6. Manage your expectations correctly.

When it comes to winning the weight loss race, slow and steady gets the gold. In fact, unrealistic weight loss expectations and yo-yo dieting go hand in hand, research from George Washington University revealed. According to the scientists, the subjects who were holding on unrealistic weight loss expectations experienced fluctuations of 20 pounds or more than those who expected a gradual weight loss. The path of constant improvement is crucial here. Shooting for an unrealistic goal will only get you discouraged, even hurt. Therefore, make sure to set your weight loss goals correctly. Set small goals and keep building on them. The first step is always the hardest one—this is especially true if you have encountered some sort of setback in the past.

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12 Best Brain Foods that Improve Memory

12 Best Brain Foods that Improve Memory

Nutrition plays a vital role in brain function and staying sharp into the golden years. Personally, my husband is going through medical school, which is like a daily mental marathon. Like any good wife, I am always looking for things that will boost his memory fortitude so he does his best in school.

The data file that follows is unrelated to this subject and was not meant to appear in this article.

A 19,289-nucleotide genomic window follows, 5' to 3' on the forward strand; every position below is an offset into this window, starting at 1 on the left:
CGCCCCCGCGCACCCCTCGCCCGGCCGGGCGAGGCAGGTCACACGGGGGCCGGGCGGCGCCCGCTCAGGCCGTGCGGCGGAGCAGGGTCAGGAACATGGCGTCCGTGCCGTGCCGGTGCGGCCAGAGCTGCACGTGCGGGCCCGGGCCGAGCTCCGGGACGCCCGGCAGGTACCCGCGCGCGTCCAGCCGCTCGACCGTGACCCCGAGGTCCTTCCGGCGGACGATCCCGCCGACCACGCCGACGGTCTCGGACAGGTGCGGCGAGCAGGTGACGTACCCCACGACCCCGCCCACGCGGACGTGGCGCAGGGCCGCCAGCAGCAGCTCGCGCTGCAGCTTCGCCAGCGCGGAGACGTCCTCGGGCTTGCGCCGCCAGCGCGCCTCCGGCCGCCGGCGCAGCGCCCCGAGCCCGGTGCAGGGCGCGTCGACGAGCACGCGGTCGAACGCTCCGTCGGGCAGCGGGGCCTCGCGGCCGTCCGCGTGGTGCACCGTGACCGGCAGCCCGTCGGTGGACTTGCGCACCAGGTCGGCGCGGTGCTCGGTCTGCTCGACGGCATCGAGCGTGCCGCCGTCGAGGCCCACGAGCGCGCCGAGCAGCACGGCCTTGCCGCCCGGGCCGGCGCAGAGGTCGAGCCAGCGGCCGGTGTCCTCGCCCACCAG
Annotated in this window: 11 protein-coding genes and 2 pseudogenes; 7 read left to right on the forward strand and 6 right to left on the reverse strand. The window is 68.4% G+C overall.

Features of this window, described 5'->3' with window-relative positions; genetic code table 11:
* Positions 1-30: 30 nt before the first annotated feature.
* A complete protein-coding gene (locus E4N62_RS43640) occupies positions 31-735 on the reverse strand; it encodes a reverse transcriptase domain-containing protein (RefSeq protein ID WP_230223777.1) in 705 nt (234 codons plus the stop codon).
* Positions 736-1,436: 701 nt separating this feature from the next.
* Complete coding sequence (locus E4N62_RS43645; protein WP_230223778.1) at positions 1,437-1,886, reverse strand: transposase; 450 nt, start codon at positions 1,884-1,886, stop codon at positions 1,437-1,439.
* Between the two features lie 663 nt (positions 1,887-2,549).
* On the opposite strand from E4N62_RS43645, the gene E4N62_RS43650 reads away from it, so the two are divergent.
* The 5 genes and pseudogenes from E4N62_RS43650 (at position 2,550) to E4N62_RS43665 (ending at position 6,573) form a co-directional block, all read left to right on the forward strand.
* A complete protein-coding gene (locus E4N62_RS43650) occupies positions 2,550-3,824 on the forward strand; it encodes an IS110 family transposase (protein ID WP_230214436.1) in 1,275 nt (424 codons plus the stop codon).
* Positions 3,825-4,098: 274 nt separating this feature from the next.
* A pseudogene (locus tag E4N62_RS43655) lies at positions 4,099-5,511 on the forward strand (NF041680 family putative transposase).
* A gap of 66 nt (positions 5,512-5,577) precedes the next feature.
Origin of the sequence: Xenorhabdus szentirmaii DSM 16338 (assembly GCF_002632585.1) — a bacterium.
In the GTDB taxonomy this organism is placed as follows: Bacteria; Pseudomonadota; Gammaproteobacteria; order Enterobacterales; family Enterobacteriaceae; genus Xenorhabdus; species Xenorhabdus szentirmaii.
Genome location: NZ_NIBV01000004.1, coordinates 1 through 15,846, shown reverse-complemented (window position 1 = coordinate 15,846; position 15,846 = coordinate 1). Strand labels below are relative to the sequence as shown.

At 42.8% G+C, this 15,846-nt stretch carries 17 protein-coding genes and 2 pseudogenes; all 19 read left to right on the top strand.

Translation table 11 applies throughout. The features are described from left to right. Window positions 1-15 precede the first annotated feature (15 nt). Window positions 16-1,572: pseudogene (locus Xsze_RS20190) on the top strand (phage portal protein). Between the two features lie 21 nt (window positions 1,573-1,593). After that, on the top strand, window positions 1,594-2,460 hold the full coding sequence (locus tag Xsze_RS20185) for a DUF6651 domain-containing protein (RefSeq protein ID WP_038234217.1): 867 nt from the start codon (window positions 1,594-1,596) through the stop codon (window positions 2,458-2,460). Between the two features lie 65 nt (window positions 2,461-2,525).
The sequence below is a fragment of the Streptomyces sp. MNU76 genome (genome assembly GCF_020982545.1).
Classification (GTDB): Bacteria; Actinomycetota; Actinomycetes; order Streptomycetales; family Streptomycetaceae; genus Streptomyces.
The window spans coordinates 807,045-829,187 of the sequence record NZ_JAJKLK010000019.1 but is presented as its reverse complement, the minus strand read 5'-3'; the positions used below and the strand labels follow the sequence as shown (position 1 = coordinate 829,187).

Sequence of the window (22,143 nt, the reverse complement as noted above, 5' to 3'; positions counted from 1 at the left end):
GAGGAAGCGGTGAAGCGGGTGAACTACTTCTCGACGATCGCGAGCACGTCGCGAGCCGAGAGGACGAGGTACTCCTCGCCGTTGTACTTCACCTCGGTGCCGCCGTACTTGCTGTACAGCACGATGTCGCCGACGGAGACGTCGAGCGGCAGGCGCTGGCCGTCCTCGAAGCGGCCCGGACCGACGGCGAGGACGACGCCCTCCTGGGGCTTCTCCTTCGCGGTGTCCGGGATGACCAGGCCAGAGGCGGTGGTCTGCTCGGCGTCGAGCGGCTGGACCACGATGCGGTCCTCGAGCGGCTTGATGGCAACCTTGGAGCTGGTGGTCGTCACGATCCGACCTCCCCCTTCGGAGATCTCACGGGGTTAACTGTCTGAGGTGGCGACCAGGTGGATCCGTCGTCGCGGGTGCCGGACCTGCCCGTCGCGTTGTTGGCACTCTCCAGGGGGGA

But you don’t have to be a med student to appreciate better brainiac brilliance. If you combine certain foods with good hydration, proper sleep and exercise, you may just rival Einstein and have a great memory in no time.

I’m going to reveal the list of foods coming out of the kitchen that can improve your memory and make you smarter.

Here are 12 best brain foods that improve memory:

1. Nuts

The American Journal of Epidemiology published a study linking higher intakes of vitamin E with the prevention on cognitive decline.[1]

Nuts like walnuts and almonds (along with other great foods like avocados) are a great source of vitamin E.

Cashews and sunflower seeds also contain an amino acid that reduces stress by boosting serotonin levels.